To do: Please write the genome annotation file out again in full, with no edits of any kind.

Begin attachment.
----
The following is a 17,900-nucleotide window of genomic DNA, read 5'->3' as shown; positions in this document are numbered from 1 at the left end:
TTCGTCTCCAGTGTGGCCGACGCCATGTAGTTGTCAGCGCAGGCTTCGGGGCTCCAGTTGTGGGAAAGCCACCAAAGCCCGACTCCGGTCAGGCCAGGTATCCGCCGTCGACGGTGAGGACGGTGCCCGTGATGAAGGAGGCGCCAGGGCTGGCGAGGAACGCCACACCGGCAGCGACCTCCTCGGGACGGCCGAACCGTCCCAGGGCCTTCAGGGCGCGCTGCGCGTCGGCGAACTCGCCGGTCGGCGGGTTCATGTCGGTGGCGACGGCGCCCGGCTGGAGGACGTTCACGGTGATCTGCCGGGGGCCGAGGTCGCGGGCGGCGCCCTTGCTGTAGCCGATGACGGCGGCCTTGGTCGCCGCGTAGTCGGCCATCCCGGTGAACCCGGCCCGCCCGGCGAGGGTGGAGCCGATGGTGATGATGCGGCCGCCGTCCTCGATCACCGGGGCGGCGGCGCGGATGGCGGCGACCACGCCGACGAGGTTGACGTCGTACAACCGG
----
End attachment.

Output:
The following is a 17,900-nucleotide window of genomic DNA, read 5'->3' as shown; positions in this document are numbered from 1 at the left end:
TTCGTCTCCAGTGTGGCCGACGCCATGTAGTTGTCAGCGCAGGCTTCGGGGCTCCAGTTGTGGGAAAGCCACCAAAGCCCGACTCCGGTCAGGCCAGGTATCCGCCGTCGACGGTGAGGACGGTGCCCGTGATGAAGGAGGCGCCAGGGCTGGCGAGGAACGCCACACCGGCAGCGACCTCCTCGGGACGGCCGAACCGTCCCAGGGCCTTCAGGGCGCGCTGCGCGTCGGCGAACTCGCCGGTCGGCGGGTTCATGTCGGTGGCGACGGCGCCCGGCTGGAGGACGTTCACGGTGATCTGCCGGGGGCCGAGGTCGCGGGCGGCGCCCTTGCTGTAGCCGATGACGGCGGCCTTGGTCGCCGCGTAGTCGGCCATCCCGGTGAACCCGGCCCGCCCGGCGAGGGTGGAGCCGATGGTGATGATGCGGCCGCCGTCCTCGATCACCGGGGCGGCGGCGCGGATGGCGGCGACCACGCCGACGAGGTTGACGTCGTACAACCGG